• Flowerhorn Fish: These fish are known for their territorial behaviour and can bully or consume smaller fish like guppies.

It is important to carefully select tank mates that are compatible with guppies in terms of size, temperament, and environmental needs to ensure a harmonious and stress-free community tank.


Poor water quality

Guppies thrive in moderately hard water with a water hardness range of 8 to 12 dGH (degrees of General Hardness). Water hardness refers to the mineral content in the water, and guppies require water with good amounts of calcium, magnesium, and other essential minerals.

To maintain good water quality, regular water changes are crucial. Aim for a weekly water change of 20-30% to remove accumulated waste and pollutants. Before adding new fish, it is recommended to do a water change to help minimise stress on the fish.

You can use a water test kit to monitor the levels of ammonia, nitrite, nitrate, and pH in your tank. Tap water can be used for a guppy aquarium but requires proper conditioning and adjustments. If your water is naturally soft, you can add Wonder Shell to your aquarium to raise the water hardness and add minerals.

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Underlying diseases

Guppies are generally hardy fish that don't get sick often. However, they can be affected by a few underlying diseases, which, if left untreated, can be detrimental to their health. Here are some of the most common diseases that could be the reason your guppy seems unhappy:

Ichthyophthiriasis (Ich) or White Spot Disease

Ichthyophthiriasis, commonly known as Ich or White Spot Disease, is a prevalent disease among freshwater fish, including guppies. It is caused by the parasitic protozoan Ichthyophthirius multifiliis. Infected guppies will exhibit white spots resembling grains of salt on their bodies, fins, and gills. They may also show signs of distress, such as rubbing against objects, rapid gill movement, and loss of appetite. Poor water quality, stress from overpopulation, and abrupt changes in temperature are the most frequent causes of Ich.

Fin and Tail Rot

Fin and tail rot is caused by a microbial infestation, usually resulting from poor water quality. It may also be due to physical harm to the fins, inadequate nutrition, or underlying medical conditions that compromise the guppy's immune system. Damaged tails and fins, tissue deterioration, and tattered and flaked fins are common symptoms.

Swim Bladder Disorder

Swim bladder disorder affects the swim bladder, an organ that controls buoyancy in guppies. Overeating, constipation, and biological abnormalities are the most typical causes. Guppies with this disorder may exhibit abnormal swimming patterns, such as floating at the water's surface or sinking to the bottom, and may appear bloated.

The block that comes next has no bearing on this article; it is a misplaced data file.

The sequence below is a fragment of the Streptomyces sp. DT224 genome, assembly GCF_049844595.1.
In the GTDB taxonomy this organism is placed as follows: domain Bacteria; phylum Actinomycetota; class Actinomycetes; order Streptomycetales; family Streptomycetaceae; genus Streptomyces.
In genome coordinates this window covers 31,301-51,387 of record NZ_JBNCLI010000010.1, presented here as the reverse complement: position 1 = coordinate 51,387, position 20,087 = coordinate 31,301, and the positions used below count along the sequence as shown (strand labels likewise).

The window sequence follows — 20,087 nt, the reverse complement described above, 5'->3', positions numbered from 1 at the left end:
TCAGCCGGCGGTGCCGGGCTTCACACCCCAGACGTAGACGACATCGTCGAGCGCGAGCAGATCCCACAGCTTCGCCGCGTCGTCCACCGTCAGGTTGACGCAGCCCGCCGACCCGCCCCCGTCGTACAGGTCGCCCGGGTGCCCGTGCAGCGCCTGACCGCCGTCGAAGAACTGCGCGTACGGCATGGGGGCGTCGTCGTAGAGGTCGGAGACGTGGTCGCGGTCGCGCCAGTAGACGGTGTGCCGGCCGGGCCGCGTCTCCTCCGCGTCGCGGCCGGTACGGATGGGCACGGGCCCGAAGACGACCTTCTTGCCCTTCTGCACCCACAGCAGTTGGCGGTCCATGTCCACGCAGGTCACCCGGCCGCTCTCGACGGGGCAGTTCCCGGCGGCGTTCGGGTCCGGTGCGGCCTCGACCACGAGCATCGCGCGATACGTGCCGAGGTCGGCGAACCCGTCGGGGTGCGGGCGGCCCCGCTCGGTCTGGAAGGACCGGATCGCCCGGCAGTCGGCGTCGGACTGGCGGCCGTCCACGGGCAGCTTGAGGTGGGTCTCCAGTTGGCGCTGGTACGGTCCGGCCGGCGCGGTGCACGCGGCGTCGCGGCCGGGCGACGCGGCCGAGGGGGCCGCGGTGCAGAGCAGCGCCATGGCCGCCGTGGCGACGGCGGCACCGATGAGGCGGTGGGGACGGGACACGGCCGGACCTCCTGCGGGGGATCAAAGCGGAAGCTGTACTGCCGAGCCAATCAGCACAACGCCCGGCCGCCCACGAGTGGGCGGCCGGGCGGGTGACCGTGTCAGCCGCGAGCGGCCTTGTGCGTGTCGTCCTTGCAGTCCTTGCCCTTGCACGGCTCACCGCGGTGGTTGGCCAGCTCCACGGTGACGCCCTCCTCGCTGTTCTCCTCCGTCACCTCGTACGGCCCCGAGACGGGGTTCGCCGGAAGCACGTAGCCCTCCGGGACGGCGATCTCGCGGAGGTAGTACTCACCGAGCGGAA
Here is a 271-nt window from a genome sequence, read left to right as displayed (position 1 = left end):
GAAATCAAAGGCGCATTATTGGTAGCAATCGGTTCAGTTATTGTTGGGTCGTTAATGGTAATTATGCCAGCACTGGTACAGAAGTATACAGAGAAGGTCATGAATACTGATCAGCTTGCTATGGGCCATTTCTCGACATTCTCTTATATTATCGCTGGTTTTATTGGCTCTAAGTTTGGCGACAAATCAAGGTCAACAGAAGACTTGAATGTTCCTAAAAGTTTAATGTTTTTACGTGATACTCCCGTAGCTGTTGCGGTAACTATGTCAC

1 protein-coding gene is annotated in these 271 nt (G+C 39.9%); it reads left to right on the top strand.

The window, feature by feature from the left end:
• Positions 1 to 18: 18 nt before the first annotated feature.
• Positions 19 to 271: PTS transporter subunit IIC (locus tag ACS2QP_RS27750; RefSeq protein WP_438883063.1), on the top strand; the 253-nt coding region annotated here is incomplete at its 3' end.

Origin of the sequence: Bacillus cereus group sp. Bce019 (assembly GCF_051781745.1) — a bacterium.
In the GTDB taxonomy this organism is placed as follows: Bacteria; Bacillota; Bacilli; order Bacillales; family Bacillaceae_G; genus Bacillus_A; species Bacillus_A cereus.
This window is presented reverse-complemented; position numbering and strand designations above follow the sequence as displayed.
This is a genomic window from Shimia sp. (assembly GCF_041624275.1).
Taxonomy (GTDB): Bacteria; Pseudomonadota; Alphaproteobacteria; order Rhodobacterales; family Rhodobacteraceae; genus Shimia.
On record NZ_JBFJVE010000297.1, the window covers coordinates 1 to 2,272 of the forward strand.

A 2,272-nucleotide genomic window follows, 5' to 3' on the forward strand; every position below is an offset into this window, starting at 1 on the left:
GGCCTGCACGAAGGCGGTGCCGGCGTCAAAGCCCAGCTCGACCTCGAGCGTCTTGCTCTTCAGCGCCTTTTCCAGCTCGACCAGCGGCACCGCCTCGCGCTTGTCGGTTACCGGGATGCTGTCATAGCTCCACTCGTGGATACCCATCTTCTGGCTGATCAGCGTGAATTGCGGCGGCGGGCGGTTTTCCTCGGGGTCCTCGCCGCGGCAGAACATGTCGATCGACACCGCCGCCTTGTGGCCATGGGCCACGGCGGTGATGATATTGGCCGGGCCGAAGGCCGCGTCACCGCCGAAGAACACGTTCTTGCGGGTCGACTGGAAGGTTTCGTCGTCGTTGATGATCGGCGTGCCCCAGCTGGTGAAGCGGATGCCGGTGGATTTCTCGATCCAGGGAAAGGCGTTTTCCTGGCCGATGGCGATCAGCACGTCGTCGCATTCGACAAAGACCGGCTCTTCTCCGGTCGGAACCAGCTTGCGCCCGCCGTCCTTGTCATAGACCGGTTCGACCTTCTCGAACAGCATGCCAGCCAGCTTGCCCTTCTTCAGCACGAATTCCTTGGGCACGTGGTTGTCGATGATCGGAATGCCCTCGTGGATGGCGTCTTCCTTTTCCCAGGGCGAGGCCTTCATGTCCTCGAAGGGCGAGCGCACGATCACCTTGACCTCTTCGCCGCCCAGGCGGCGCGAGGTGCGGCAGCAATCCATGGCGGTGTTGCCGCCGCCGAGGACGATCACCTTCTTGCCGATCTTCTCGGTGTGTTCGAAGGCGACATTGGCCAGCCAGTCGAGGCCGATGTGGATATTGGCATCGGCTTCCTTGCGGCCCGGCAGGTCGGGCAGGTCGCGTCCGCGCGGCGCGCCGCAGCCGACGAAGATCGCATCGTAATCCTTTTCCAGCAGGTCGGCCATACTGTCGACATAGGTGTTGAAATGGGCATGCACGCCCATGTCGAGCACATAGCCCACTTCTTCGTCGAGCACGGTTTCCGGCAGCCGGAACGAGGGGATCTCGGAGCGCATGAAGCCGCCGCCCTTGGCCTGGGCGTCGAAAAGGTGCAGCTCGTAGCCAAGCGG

Velvet Disease

Velvet Disease, caused by the parasite Piscinoodinium pillulare, is common in tropical fish, including guppies. Infected guppies will exhibit a yellowish or gold dust-like coating on their bodies and may become lethargic, lose their appetite, and experience respiratory distress. Poor water quality, high temperatures, and excessive fish numbers can make guppies more vulnerable to Velvet Disease.

Columnaris & Mouth Fungus

Columnaris is a pathogenic illness induced by Flexibacter columnaris, a common freshwater aquarium parasite. It is associated with bad water conditions and significant stress in guppies. Mouth fungus, or cotton mouth, is carried by a fungal pathogen that can infiltrate the guppy's mouth and gills. Both are opportunistic illnesses that affect stressed or immunocompromised guppies.

Red Blood Spot or Hemorrhagic Septicemia

Red Blood Spot, commonly described as Hemorrhagic Septicemia, is a microbial disease driven by the gram-negative microorganism Aeromonas hydrophila. It is linked to poor living conditions and excessive stress in guppies. The microorganism thrives on the animal's lymphocytes and can invade the guppy with its tails, scales, and fins. Red and purple markings, along with internal bleeding, are common symptoms.

Frequently asked questions

Your guppy may be unhappy if it is hovering in one spot, not eating, or exhibiting stressed behaviour such as constantly swimming up and down the aquarium.

Guppies are sensitive to changes in their environment, such as water chemistry, water quality, or compatibility issues with tank mates. They may also be stressed by transportation or handling.

Guppies are tropical fish and prefer warmer waters with a stable temperature between 75-78 °F (24-26 °C). They can tolerate a pH level between 7 and 8, but sudden fluctuations can be harmful.

Signs of illness in guppies include loss of appetite, hiding, pale colour, gasping for air, injuries, and cloudy or swollen eyes.

To reduce stress, ensure your guppy has a clean and spacious tank with friendly tank mates, optimal water temperature, and good water quality. If your guppy is sick, quarantine it and treat the illness with proper medication.